I came across a debate on the Web of Mystics where they were arguing the classification of stories, more specifically what brands a story as science fiction or fantasy. Now, if you would permit a dragon of discerning tastes to weigh in on this subject, I would say that personally, I prefer a good solid story that spurs the imagination, regardless of what label purveyors of tomes would place upon it.
What value is there in the need to narrow one’s definition and categorize stories of the fantastic as either science fiction or fantasy or some other subgenre? Some proponents of a ‘more pure’ science fiction use a definition from the library of Wiki (a truly fantastical creature) to support their claim, that without such tangible items as space ships, time machines, and other such items of technology (whether or not you understand how to use it), a story has no right to stand shoulder to shoulder with stories born in the minds of such demi-gods as Issac A. and Georgie O. (Quite friendly chaps that gladly talked our ear off a time or two.) Truly this definition was sprang from the minds of these gods and I believe (with all deference to their greatness) that we modern folk must adopt a more contemporary thinking to understand and accept the scope of this ugly duckling genre and its cinder smudged stepsister.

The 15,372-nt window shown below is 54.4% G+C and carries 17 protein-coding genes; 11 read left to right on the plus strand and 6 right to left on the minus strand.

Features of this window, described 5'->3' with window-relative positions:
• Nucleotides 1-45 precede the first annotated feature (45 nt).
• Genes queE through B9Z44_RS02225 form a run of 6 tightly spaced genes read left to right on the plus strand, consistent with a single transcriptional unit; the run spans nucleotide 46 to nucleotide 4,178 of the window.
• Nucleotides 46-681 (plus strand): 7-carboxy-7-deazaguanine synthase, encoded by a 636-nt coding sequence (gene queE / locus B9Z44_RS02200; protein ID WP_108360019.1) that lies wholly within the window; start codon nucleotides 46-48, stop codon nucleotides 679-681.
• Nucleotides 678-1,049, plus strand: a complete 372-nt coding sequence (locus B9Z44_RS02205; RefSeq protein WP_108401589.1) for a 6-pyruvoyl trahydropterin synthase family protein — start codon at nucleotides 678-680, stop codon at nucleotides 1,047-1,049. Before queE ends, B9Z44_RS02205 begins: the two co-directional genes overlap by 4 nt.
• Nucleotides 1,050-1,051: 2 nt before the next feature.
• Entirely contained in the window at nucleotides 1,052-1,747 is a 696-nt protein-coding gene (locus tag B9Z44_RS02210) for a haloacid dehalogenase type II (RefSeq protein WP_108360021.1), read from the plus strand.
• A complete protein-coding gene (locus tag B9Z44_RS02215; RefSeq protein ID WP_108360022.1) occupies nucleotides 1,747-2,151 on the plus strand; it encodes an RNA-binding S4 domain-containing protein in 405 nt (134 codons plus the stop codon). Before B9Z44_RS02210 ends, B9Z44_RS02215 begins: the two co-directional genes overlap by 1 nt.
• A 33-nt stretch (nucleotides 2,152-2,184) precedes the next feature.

Does defining and narrowing the definition of a flower as a rose, or an orchid, truly change the pleasure a flower brings? Would you be less likely to be amazed by the beauty of a Green Hellebore or a Green Cymbidium simply because it was given such an unattractive label?
As one who learned at the knee of Scheherazade (truly a master of a thousand and one fantastic stories), I say open wide your arms and fling your minds into the rich morass of stories and storytelling. Whether it has or does not have some perceived element that pushes it into a category that may or may not be to your liking, do not shun a story for its simple classification. Every story is worthy of your enjoyment.
Tell me the name of your favorite story.
Yours until crickets roar,